One of the most intriguing stories in Spectrum of Fashion is the discovery of livery worn by Tilghman Davis and Tom Brown, two men formerly enslaved at Hampton—the Ridgely family estate that is now a National Historic Site in Towson. The livery will be a point of departure for exploring companies such as Brooks Brothers. In the 19th century, Brooks Brothers provided garments for coachmen, footmen, and chauffeurs in wealthy households, many in the antebellum South. Like many northern commercial institutions, the celebrated clothier benefited from the institution of slavery.
At the turn of the 20th century, couturières—female designers and sellers of high fashion—pushed fashion in bold new directions. Explore the work of Jeanne Paquin, Jeanne Lanvin, and Madeleine Vionnet, the Parisian couturiers who ushered in a new era of fashion, creating comfortably chic clothing that appealed to the active, modern woman.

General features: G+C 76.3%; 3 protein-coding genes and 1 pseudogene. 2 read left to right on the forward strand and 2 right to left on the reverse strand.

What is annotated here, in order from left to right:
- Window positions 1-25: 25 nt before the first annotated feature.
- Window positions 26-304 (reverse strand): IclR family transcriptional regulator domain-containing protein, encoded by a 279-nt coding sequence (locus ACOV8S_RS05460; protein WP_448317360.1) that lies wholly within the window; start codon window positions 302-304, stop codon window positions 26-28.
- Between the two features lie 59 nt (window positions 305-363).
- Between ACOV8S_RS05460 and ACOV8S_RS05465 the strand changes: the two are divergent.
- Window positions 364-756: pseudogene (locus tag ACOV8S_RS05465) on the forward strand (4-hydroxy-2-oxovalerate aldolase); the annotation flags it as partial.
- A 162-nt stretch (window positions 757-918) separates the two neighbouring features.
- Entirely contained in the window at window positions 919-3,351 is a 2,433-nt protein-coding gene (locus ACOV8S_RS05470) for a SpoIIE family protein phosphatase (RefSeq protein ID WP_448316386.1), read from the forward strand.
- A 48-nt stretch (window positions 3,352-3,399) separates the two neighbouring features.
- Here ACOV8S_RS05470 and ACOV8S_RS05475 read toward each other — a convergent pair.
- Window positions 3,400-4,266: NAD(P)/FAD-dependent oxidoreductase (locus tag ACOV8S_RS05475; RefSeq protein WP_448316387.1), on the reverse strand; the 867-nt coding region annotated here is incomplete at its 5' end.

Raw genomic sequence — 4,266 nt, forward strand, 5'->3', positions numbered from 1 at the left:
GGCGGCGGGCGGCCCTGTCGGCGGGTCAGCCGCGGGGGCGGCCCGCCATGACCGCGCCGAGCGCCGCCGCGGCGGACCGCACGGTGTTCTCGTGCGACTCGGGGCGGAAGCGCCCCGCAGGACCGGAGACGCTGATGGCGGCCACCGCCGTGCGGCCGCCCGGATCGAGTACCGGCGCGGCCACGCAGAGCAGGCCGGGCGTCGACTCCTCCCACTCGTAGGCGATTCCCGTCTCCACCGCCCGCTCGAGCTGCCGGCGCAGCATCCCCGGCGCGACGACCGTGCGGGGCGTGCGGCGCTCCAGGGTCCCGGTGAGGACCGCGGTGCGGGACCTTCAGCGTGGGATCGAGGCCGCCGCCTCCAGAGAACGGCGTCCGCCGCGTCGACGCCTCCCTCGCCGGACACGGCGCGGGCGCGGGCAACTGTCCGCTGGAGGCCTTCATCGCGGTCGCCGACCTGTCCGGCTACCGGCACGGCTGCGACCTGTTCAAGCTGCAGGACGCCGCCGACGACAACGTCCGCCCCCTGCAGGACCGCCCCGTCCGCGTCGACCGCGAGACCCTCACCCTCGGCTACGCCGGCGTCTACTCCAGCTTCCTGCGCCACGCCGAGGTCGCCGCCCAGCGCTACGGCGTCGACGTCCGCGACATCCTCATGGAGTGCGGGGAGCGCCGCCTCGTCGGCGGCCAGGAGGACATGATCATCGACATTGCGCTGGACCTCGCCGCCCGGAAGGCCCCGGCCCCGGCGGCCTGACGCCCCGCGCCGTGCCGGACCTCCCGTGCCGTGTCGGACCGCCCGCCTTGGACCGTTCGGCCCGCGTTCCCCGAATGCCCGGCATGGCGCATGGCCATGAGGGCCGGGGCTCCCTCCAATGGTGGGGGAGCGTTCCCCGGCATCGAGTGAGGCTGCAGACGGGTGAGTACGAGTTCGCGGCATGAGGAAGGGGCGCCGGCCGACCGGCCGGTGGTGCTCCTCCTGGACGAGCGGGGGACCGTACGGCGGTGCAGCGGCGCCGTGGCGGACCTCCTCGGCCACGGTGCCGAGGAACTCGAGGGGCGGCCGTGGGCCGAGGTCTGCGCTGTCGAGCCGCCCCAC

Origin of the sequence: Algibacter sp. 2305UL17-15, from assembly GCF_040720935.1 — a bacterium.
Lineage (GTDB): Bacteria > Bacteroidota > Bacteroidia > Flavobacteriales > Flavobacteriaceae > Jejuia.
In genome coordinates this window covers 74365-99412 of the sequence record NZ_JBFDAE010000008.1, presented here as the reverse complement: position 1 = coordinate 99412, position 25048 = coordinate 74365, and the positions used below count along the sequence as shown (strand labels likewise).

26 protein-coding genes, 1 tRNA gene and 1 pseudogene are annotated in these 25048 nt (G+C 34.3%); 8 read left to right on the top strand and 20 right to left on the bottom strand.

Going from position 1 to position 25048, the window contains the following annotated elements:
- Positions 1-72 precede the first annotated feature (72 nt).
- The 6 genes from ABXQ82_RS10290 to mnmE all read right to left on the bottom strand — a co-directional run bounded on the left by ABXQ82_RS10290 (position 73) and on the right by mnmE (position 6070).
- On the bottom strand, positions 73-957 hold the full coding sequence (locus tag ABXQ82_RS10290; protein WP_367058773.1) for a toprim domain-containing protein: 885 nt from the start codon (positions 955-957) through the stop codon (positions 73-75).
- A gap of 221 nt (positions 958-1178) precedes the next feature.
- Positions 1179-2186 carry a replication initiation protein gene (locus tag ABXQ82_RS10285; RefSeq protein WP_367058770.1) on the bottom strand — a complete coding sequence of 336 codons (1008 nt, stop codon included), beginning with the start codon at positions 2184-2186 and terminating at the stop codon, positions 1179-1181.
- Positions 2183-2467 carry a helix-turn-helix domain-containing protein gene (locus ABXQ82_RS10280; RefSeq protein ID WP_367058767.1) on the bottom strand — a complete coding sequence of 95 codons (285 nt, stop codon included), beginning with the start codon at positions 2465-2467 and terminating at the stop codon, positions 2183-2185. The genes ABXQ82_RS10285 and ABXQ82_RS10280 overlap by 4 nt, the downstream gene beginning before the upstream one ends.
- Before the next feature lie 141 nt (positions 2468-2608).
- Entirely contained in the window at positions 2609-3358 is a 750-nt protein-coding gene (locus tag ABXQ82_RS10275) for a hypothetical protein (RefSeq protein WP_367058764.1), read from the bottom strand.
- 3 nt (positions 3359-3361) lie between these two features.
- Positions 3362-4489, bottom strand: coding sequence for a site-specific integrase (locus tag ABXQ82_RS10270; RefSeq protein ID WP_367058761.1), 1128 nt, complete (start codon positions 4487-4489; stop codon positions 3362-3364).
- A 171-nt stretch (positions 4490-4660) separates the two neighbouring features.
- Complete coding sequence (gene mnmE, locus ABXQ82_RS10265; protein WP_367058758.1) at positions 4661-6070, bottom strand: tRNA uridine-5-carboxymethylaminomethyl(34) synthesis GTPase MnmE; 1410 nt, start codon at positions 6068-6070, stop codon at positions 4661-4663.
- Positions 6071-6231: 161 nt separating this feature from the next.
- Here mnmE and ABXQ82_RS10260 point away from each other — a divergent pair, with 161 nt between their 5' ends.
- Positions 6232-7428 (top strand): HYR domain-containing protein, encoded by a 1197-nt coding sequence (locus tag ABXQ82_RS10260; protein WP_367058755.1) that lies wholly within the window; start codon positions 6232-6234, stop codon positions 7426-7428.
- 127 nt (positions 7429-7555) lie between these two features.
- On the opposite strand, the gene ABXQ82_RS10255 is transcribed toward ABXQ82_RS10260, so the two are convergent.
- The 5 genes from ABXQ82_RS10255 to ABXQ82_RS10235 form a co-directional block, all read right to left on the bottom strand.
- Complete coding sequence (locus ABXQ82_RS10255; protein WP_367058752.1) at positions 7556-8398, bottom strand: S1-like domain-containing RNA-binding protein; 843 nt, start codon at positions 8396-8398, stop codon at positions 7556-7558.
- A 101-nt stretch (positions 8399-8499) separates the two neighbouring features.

What is “fast fashion” and why won’t our clothes today survive like they did for previous generations? Learn about sustainable fashion and how historical fashion can inform sustainable initiatives today. Local fashion leaders will discuss efforts to reimagine a more regional textile economy and the global problems with fast fashion culture.
For the second installment of the institution’s Core Conversation Series, MCHC is hosting a conversation on "dialogue," where journalist, author, and television producer David Simon will join MCHC's VP of Collections & Interpretation, Allison Tolman, in a conversation about how we can use different perspectives to uncover a more complete narrative in today’s complex world.
This virtual program is free and open to all audiences, however registration is required.